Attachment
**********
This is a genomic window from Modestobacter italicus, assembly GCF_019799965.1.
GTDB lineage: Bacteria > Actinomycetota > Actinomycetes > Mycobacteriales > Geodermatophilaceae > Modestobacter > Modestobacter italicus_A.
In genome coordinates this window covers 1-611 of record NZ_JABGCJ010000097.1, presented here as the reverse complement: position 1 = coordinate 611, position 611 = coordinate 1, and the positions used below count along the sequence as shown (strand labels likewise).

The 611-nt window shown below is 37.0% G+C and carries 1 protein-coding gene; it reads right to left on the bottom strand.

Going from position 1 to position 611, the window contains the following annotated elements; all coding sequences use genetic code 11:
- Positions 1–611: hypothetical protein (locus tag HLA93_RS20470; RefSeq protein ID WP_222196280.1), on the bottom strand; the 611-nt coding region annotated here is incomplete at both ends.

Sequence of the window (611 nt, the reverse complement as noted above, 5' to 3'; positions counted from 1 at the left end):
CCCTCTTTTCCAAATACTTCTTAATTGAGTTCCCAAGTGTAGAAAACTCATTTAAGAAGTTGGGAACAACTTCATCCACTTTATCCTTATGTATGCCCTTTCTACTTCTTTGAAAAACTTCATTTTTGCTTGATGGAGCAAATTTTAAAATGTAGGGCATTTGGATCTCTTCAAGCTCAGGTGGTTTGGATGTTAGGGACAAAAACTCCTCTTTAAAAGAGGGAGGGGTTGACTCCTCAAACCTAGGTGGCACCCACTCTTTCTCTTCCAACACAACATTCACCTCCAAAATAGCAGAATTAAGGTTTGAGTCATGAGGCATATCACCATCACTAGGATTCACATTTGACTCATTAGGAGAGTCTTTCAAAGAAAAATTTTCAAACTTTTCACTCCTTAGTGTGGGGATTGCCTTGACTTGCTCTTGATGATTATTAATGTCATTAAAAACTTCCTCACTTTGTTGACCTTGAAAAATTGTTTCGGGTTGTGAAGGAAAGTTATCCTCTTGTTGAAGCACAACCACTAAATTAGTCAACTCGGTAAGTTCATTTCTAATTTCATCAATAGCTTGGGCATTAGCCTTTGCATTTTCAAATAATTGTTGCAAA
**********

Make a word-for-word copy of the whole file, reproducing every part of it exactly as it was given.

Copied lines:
This is a genomic window from Modestobacter italicus, assembly GCF_019799965.1.
GTDB lineage: Bacteria > Actinomycetota > Actinomycetes > Mycobacteriales > Geodermatophilaceae > Modestobacter > Modestobacter italicus_A.
In genome coordinates this window covers 1-611 of record NZ_JABGCJ010000097.1, presented here as the reverse complement: position 1 = coordinate 611, position 611 = coordinate 1, and the positions used below count along the sequence as shown (strand labels likewise).

The 611-nt window shown below is 37.0% G+C and carries 1 protein-coding gene; it reads right to left on the bottom strand.

Going from position 1 to position 611, the window contains the following annotated elements; all coding sequences use genetic code 11:
- Positions 1–611: hypothetical protein (locus tag HLA93_RS20470; RefSeq protein ID WP_222196280.1), on the bottom strand; the 611-nt coding region annotated here is incomplete at both ends.

Sequence of the window (611 nt, the reverse complement as noted above, 5' to 3'; positions counted from 1 at the left end):
CCCTCTTTTCCAAATACTTCTTAATTGAGTTCCCAAGTGTAGAAAACTCATTTAAGAAGTTGGGAACAACTTCATCCACTTTATCCTTATGTATGCCCTTTCTACTTCTTTGAAAAACTTCATTTTTGCTTGATGGAGCAAATTTTAAAATGTAGGGCATTTGGATCTCTTCAAGCTCAGGTGGTTTGGATGTTAGGGACAAAAACTCCTCTTTAAAAGAGGGAGGGGTTGACTCCTCAAACCTAGGTGGCACCCACTCTTTCTCTTCCAACACAACATTCACCTCCAAAATAGCAGAATTAAGGTTTGAGTCATGAGGCATATCACCATCACTAGGATTCACATTTGACTCATTAGGAGAGTCTTTCAAAGAAAAATTTTCAAACTTTTCACTCCTTAGTGTGGGGATTGCCTTGACTTGCTCTTGATGATTATTAATGTCATTAAAAACTTCCTCACTTTGTTGACCTTGAAAAATTGTTTCGGGTTGTGAAGGAAAGTTATCCTCTTGTTGAAGCACAACCACTAAATTAGTCAACTCGGTAAGTTCATTTCTAATTTCATCAATAGCTTGGGCATTAGCCTTTGCATTTTCAAATAATTGTTGCAAA